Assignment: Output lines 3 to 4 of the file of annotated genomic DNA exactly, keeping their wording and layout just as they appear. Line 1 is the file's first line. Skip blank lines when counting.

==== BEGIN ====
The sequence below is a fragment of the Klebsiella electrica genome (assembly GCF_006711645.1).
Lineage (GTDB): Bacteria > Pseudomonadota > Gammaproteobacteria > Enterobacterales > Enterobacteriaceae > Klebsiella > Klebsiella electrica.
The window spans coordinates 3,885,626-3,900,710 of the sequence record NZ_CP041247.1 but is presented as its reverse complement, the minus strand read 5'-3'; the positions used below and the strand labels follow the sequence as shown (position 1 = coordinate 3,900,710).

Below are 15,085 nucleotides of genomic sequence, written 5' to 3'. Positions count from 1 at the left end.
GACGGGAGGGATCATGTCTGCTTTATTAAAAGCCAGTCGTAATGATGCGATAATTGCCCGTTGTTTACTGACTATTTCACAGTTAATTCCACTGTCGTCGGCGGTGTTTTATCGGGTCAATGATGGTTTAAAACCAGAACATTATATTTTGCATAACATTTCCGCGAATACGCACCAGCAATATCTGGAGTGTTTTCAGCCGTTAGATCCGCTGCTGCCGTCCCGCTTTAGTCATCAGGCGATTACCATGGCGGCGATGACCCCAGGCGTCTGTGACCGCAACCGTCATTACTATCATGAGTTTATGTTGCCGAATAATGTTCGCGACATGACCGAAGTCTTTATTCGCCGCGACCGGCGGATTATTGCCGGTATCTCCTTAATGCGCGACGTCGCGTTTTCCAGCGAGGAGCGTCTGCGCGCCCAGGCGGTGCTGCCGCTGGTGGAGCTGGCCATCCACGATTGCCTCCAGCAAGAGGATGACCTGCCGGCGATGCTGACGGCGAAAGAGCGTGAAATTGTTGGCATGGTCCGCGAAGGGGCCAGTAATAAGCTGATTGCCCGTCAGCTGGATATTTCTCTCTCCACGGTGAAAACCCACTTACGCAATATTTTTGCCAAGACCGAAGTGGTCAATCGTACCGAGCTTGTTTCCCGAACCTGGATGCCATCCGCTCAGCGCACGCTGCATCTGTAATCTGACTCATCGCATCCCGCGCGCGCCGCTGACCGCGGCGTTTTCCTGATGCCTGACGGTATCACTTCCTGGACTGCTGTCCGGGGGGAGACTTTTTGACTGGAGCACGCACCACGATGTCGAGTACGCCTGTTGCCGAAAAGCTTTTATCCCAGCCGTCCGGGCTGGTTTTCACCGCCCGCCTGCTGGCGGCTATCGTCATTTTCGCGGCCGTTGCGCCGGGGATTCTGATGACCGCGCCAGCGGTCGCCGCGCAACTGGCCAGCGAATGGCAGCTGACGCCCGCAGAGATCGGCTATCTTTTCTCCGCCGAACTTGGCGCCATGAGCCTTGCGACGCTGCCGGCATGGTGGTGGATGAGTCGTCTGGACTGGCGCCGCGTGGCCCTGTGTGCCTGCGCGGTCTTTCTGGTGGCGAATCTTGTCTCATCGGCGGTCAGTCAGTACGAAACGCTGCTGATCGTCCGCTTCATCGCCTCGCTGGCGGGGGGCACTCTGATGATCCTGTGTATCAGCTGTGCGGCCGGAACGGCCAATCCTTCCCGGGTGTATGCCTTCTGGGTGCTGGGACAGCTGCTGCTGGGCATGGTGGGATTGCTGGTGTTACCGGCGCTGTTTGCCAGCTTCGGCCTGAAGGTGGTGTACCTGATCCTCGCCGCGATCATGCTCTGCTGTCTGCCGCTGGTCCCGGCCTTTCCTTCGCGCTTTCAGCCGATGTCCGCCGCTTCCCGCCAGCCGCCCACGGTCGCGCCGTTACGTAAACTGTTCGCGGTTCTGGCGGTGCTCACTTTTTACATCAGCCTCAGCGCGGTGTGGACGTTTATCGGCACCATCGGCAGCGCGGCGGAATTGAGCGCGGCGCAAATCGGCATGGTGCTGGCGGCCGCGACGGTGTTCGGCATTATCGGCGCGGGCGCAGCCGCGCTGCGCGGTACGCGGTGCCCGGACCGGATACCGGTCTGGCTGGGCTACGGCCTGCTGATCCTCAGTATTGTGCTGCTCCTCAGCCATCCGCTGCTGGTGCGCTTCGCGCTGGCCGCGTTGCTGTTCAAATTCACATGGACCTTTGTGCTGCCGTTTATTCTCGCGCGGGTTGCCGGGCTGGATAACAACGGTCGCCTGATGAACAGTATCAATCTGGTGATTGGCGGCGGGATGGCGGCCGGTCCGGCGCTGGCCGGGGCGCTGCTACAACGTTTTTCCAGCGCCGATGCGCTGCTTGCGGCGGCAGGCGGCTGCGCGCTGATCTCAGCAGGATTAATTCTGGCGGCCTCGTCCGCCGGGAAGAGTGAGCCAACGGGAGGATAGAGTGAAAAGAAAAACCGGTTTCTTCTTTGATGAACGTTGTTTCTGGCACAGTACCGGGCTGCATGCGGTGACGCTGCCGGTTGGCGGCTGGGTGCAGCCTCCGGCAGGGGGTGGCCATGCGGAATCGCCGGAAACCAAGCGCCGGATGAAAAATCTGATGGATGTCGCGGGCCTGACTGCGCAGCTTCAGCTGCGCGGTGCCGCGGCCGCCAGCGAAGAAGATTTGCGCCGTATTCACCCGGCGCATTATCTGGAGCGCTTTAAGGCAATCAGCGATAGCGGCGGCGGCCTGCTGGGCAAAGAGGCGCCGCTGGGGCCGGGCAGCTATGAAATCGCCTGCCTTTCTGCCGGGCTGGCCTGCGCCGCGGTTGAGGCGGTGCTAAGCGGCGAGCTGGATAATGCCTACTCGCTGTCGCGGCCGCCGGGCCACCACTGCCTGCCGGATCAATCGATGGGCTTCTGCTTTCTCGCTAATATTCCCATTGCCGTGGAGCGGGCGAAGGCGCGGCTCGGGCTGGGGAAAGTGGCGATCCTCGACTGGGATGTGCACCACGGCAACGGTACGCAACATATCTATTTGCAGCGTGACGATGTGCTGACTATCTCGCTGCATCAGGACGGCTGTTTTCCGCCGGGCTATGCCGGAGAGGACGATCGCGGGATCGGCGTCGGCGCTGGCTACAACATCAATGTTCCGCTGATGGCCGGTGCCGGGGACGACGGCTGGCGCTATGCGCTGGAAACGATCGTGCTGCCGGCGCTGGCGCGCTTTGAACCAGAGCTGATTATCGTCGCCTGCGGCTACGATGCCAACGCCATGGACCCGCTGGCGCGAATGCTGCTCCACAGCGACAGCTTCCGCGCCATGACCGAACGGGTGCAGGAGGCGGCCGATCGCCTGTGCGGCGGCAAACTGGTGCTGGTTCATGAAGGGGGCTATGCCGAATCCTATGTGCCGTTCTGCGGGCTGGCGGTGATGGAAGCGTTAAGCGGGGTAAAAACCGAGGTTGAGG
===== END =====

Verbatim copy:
The window spans coordinates 3,885,626-3,900,710 of the sequence record NZ_CP041247.1 but is presented as its reverse complement, the minus strand read 5'-3'; the positions used below and the strand labels follow the sequence as shown (position 1 = coordinate 3,900,710).

Below are 15,085 nucleotides of genomic sequence, written 5' to 3'. Positions count from 1 at the left end.